"As I lay there I thought 'this is where I'm going to die'."
Before members of the public begin gathering around him in a desperate attempt to save his life, Dennehy left the scene, taking Mr Rogers' lurcher dog with her.
Det Insp David Williams, of West Mercia Police, said the actions of those passers-by undoubtedly saved Mr Rogers' life.
Detectives believe Dennehy targeted Mr Bereza and Mr Rogers simply for sport.
Det Insp Williams said: "She was attacking for fun. Robbery was not a motive. They were driving around and carrying out random but deliberate attacks."
Mr Rogers was left with "significant nerve damage and mental trauma", he added.
Asked what the trigger was for the murderous attacks, Det Ch Insp Brunning said: "I have no explanation for you."
And asked if he had ever seen a case like this, he shook his head and said: "No, have you?"
One of those who is aware of similar cases, however, is Elie Godsi, a consultant clinical psychologist.
Dennehy, says Mr Godsi, was a walking, talking "powder keg" waiting to go off. That the touch paper for her violence was sexual - in this case with Mr Slaboszewski - was no coincidence.
"Working with hundreds and hundreds of violent people, the same things come up time and time again," he said.
"Dennehy has a serious history of self-harm. Why was she self-harming? It is almost always because they have a history of abuse. We are very likely to have here a woman with a history of serious sexual abuse.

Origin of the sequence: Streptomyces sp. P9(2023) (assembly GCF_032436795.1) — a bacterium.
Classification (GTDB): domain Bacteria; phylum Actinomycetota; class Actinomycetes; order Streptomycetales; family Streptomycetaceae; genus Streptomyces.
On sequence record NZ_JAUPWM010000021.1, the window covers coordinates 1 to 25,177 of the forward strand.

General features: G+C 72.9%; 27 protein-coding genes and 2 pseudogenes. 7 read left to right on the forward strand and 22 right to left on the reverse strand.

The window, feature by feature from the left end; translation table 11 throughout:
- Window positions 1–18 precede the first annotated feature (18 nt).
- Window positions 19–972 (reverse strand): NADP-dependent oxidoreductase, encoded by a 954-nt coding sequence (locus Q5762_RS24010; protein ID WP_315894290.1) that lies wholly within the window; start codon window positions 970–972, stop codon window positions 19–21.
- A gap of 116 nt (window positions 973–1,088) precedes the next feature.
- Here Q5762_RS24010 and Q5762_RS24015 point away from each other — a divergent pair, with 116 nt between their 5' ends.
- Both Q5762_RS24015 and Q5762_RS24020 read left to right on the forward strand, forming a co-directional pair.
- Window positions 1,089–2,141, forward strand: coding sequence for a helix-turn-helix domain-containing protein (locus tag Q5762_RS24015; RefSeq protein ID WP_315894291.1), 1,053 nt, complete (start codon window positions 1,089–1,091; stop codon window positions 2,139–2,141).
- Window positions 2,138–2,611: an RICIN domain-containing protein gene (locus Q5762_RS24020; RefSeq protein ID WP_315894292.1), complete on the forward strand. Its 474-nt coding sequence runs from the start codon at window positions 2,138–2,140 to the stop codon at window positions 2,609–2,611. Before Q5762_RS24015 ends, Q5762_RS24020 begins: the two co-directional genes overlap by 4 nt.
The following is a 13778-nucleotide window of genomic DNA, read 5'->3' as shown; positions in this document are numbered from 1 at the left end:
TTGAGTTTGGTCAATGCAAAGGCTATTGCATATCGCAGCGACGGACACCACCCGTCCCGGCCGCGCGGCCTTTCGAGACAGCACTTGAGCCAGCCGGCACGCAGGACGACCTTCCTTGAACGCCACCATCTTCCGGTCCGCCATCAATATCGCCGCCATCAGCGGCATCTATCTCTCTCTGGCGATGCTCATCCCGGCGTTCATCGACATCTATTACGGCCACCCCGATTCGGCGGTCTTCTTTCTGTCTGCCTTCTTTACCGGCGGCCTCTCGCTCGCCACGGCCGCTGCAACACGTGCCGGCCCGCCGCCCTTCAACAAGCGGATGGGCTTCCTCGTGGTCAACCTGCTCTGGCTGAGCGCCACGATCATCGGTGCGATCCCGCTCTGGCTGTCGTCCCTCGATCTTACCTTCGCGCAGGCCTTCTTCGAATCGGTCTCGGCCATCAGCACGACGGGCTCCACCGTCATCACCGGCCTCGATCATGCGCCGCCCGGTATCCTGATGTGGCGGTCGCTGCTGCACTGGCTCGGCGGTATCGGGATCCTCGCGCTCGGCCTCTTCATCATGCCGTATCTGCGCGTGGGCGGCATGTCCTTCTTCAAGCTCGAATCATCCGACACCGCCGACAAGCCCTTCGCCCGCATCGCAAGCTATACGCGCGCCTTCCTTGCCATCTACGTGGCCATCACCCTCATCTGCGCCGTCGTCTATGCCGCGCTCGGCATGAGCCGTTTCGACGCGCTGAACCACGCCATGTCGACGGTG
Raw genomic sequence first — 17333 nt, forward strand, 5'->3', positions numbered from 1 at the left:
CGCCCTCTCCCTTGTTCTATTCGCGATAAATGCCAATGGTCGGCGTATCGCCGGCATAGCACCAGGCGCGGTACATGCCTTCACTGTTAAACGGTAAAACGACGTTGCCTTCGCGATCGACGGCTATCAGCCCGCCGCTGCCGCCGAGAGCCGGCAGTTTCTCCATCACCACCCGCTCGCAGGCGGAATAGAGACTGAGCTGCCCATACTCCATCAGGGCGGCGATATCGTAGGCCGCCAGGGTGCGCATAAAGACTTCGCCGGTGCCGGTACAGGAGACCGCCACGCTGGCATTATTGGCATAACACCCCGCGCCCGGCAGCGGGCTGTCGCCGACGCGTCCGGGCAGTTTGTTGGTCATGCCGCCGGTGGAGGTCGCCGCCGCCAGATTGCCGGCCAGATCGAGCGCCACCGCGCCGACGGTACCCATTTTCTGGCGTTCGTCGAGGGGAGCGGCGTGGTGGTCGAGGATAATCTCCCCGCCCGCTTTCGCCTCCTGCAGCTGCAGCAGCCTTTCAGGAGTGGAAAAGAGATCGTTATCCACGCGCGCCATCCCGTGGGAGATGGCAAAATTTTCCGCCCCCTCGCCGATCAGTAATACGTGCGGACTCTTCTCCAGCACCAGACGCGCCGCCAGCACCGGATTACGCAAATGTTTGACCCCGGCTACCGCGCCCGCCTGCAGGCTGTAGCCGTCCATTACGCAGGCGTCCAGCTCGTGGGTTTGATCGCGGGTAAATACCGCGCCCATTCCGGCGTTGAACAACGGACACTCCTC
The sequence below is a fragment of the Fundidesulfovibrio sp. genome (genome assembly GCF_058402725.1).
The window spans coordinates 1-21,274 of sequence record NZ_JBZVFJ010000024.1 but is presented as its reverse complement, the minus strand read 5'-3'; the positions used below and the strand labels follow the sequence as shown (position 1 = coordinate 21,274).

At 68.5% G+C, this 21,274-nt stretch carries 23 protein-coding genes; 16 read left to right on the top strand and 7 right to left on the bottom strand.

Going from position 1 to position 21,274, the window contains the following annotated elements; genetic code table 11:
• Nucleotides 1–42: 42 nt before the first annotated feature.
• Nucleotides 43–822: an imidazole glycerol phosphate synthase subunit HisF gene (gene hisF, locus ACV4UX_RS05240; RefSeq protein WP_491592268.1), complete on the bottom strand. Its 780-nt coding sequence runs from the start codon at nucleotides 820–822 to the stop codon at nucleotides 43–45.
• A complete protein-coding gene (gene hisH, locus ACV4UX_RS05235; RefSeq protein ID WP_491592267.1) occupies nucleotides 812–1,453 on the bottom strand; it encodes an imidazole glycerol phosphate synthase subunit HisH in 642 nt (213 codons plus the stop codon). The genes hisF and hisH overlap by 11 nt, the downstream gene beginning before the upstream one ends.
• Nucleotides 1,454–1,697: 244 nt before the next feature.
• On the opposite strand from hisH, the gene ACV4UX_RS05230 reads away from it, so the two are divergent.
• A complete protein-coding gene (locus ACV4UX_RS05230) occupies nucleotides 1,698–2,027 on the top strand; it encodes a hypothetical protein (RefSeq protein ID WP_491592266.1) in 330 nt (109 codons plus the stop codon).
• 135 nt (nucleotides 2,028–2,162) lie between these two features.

"She will be somebody whose experience of sexual relationships is about being brutalised.
"When that happens to young men, they very quickly become violent. It tends to take women much more time to get to the tipping point. It is much more likely for them to self harm and have mental health problems.
"Men act out their distress, women feel their distress."
Mr Godsi said on the day Dennehy met Mr Slaboszewski, she "flipped" and then "externalised" her feelings about sex and brutality.
"She's just turning the tables," he said.
But despite Dennehy using the term "fun" to describe the attempted murders in Hereford, they were far from that, in Mr Godsi's opinion.
Rather, they were what he describes as the culmination of a "whole combination of events".
Mr Bereza and Mr Rogers were the innocent victims of Dennehy's "displaced anger" which had been set loose during the first murder.
"She knifed herself, and then other people," he added.
Is it possible, though, that Dennehy will ever admit why she carried out the attacks?
Dr Elizabeth Yardley, senior lecturer at Birmingham City University's centre for applied criminology, believes it is likely she will not.
Dennehy's guilty pleas - unexpected even by her own defence team - have robbed her victims' families of an explanation and could be interpreted as an attempt to retain control.
"This is a woman who clearly likes messing with people so to throw her own legal team into chaos would have given her a sense of satisfaction," Dr Yardley said.
"But if it had gone to trial and she had given evidence, we wouldn't necessarily be any closer to knowing the truth of why she did what she did.
"Serial killers do not give the truth away very easily - it gives them power that they can continue to use long after they are convicted."